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ORIGINAL ARTICLE
Year : 2019  |  Volume : 23  |  Issue : 2  |  Page : 257-262

Obese and non-obese polycystic ovarian syndrome: Comparison of clinical, metabolic, hormonal parameters, and their differential response to clomiphene


1 Department of Obstetrics and Gynaecology, Post Graduate Institute of Medical Education and Research, Chandigarh, India
2 Department of Endocrinology, Post Graduate Institute of Medical Education and Research, Chandigarh, India

Correspondence Address:
Shalini Gainder
House No. 201, Top Floor, Dr. Mukherjee Nagar, Delhi - 110 009
India
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Source of Support: None, Conflict of Interest: None


DOI: 10.4103/ijem.IJEM_637_18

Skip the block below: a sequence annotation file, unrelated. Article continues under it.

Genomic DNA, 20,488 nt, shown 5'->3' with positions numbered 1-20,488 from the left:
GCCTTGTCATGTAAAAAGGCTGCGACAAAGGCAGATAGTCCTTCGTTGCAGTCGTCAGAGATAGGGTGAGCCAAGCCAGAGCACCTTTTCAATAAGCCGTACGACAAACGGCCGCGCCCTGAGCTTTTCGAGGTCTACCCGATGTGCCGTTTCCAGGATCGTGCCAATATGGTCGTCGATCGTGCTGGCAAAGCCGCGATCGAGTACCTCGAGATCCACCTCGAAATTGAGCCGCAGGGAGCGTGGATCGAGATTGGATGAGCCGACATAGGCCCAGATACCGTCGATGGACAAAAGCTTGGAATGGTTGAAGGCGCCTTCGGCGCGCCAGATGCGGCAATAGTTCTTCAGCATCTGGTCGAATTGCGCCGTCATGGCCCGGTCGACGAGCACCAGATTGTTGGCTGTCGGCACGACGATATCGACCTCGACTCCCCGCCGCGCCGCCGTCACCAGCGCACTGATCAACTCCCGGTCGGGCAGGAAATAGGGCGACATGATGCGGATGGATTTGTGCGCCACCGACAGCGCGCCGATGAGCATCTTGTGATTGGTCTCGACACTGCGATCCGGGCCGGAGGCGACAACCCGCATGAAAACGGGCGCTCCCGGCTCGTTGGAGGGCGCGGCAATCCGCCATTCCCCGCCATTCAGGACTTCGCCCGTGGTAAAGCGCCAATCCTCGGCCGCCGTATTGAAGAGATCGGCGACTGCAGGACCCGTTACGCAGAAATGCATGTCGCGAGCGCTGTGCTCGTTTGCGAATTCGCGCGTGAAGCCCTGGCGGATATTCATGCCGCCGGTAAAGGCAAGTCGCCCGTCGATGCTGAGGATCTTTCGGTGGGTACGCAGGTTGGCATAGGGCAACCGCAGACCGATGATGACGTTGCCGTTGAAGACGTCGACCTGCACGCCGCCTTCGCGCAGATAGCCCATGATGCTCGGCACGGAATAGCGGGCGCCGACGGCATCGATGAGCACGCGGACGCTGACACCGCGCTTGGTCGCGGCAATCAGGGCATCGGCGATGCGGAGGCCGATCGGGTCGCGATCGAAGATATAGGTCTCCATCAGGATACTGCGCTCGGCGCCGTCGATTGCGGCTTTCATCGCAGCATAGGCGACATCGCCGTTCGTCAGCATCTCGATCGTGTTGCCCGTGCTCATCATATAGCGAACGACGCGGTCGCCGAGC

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Objective: To study the clinical, metabolic, hormonal parameters, and differential response to clomiphene among the obese and non-obese PCOS (polycystic ovarian syndrome). Design: Prospective observational study. Setting: Infertility OPD, a government hospital. Sample Size: About 164 women with PCOS-related infertility. Study Groups: Obese PCOS group [body mass index (BMI) ≥23 kg/m2) and non-obese PCOS group (BMI <23 kg/m2). Results: Of the total 164 PCOS women, 124 (75.61%) were in the obese group with BMI ≥23 kg/m2 and 40 (24.39%) were in the non-obese PCOS group. The prevalence of menstrual irregularity, hypertension, insulin resistance (IR), metabolic syndrome, endometrial hyperplasia, and clomiphene resistance in the PCOS women were 82.34%, 3.66%, 59.76%, 24.39%, 7.93%, and 53.7%, respectively. The Ferriman–Gallwey score, menstrual irregularity, IR [fasting insulin and Homeostatic Model Assessment of Insulin Resistance (HOMA-IR)], metabolic syndrome, deranged lipid profile, and clomiphene resistance were statistically more common in the obese PCOS group (P < 0.05). Hypertension, deranged blood sugar profile, testosterone, androstenedione levels, and endometrial hyperplasia were more common in obese PCOS group but the results were not statistically significant. No significant differences were found in the luteinizing hormone (LH), follicle-stimulating hormone (FSH), LH–FSH ratio, and 17-hydroxyprogesterone (17-OHP) levels between the two groups. Conclusion: Obese PCOS have a higher risk of adverse outcomes like hypertension, IR, metabolic syndrome, and endometrial hyperplasia. So, targeting obesity in PCOS women will not only help to prevent adverse outcomes but also improve responsiveness to clomiphene citrate.


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